• Durability: Real things persist even when not observed. A table remains a table whether someone is looking at it or not. Illusions, on the other hand, vanish when the observer's attention is withdrawn. All illusions are primarily, if not entirely, mental constructs, whether individual or shared.

The World of Illusions

Illusions exist within the realm of perception and consciousness. They are not independent of the mind that creates them. Here's what sets them apart from reality:

The Bridge Between Illusion and Reality

However, the line between illusion and reality isn't always clear-cut. Human creativity allows us to capture illusions in a tangible form.

Understanding the distinction between reality and illusion helps us navigate the world more effectively. It allows us to differentiate between objective facts and subjective experiences. After all, a good part of living a fulfilling life involves engaging with both -- using our subjective experience to live the life we want to love!

Unveiling Reality Through Lineage (Part 1)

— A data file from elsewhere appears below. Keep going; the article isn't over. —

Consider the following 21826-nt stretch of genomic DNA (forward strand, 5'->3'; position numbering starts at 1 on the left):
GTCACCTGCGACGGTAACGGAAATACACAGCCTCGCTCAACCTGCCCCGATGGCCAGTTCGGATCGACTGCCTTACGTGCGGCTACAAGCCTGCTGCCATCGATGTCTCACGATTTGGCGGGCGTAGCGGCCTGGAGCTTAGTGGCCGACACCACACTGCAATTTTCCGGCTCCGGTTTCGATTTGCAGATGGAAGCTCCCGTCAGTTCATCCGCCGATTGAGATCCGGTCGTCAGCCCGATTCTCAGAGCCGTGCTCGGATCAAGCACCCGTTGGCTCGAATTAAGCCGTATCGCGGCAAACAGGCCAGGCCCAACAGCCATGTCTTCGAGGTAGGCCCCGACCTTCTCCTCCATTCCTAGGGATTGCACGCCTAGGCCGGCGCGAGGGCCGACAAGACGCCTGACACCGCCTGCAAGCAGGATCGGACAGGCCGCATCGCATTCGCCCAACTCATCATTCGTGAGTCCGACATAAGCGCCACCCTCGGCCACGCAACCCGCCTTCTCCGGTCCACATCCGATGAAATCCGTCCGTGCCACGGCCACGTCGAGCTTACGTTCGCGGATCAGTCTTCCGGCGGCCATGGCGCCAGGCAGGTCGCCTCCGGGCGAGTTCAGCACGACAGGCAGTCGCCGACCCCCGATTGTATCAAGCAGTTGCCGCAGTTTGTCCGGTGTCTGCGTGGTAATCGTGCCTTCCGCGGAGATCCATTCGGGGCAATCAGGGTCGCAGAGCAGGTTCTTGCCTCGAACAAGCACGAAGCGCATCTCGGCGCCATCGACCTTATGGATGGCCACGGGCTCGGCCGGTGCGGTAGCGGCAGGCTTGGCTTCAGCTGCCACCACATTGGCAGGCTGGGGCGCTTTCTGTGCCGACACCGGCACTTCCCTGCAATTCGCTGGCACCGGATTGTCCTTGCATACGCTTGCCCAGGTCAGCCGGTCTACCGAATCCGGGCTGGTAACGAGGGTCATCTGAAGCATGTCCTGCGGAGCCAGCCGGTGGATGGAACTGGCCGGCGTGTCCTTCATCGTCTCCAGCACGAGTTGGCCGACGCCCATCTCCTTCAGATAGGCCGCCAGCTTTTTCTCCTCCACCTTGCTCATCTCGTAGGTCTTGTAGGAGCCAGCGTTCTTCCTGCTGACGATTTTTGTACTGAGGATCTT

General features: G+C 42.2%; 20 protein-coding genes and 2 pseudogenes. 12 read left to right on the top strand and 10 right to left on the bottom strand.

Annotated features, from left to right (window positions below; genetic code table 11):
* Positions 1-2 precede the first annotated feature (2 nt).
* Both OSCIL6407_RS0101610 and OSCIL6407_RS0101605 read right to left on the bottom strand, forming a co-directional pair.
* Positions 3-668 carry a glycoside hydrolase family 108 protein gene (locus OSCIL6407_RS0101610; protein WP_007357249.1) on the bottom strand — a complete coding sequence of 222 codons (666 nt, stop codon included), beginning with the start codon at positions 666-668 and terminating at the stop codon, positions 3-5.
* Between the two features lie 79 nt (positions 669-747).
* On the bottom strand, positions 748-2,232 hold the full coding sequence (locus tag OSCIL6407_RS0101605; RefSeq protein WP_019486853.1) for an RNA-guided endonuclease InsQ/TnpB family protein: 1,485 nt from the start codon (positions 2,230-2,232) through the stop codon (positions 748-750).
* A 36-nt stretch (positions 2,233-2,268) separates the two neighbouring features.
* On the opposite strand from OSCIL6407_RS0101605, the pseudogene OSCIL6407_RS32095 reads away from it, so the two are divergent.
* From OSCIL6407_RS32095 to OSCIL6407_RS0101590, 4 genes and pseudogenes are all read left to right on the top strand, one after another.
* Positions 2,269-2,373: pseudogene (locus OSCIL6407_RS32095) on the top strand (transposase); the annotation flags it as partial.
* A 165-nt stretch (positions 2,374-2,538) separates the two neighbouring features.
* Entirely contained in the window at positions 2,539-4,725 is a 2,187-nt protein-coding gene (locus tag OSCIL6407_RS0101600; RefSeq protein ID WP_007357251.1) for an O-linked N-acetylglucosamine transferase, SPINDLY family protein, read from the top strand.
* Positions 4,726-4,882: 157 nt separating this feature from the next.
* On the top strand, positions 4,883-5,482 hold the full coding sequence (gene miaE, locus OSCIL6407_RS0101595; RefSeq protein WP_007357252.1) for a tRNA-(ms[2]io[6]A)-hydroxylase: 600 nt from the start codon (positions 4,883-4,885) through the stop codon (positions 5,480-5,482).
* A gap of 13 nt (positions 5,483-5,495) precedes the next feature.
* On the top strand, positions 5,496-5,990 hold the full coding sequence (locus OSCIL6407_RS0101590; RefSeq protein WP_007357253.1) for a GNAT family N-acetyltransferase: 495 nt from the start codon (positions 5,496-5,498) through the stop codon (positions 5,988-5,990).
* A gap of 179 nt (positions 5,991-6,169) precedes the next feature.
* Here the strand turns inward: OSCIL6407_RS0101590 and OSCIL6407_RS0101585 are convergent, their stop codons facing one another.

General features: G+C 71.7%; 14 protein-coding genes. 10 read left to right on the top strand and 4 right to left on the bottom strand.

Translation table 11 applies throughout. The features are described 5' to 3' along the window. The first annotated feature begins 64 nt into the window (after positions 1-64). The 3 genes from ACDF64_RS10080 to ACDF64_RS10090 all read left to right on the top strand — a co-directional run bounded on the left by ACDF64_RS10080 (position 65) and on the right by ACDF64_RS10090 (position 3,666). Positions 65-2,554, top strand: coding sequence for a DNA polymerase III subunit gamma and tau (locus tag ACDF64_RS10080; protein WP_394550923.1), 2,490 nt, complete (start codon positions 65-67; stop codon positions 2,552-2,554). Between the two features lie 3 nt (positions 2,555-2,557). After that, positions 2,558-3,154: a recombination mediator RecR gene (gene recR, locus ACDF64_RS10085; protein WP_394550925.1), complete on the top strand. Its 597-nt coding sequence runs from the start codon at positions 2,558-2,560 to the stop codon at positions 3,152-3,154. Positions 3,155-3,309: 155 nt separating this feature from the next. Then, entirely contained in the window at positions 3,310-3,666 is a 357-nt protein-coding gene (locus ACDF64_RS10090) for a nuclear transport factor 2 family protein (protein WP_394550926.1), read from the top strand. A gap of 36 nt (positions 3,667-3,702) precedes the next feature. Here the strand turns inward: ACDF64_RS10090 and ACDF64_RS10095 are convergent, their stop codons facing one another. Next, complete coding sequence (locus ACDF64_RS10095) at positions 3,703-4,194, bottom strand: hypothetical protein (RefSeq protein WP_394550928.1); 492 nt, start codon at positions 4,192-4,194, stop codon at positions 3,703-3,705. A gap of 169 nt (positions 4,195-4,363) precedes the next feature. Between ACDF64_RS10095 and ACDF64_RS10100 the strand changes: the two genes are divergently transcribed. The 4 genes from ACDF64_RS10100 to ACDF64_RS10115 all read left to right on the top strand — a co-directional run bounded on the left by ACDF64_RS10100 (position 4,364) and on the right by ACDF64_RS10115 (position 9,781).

Our consciousness is a powerful tool for creating "worlds" of immersive experiences. However, it can't conjure biological beings from thin air. This begs the question: how can we be sure the people we interact with are real and not mere projections of our minds?

The answer lies in the undeniable chain reaction of physical and biological processes that lead to our existence.

Physical/Biological/Mechanical Chain Reactions: Every living being, including you (assuming you're biological), is a product of a biological chain reaction. This chain can involve:

  • Reproduction: Most commonly, one biological being gives rise to another. Your existence is a testament to this process, whether through parents or another form of biological creation.

  • Scientific Processes: Perhaps your existence stemmed from advanced scientific procedures. Even in this scenario, the scientists who created you were real people, who existed before you even perceived them.

  • Non-Organic Origins: Even if your lineage involves non-organic machines, those machines were ultimately built independently of your perception. Whether these machines are capable of self replication is irrelevant of your former inability to perceive creators of any kind.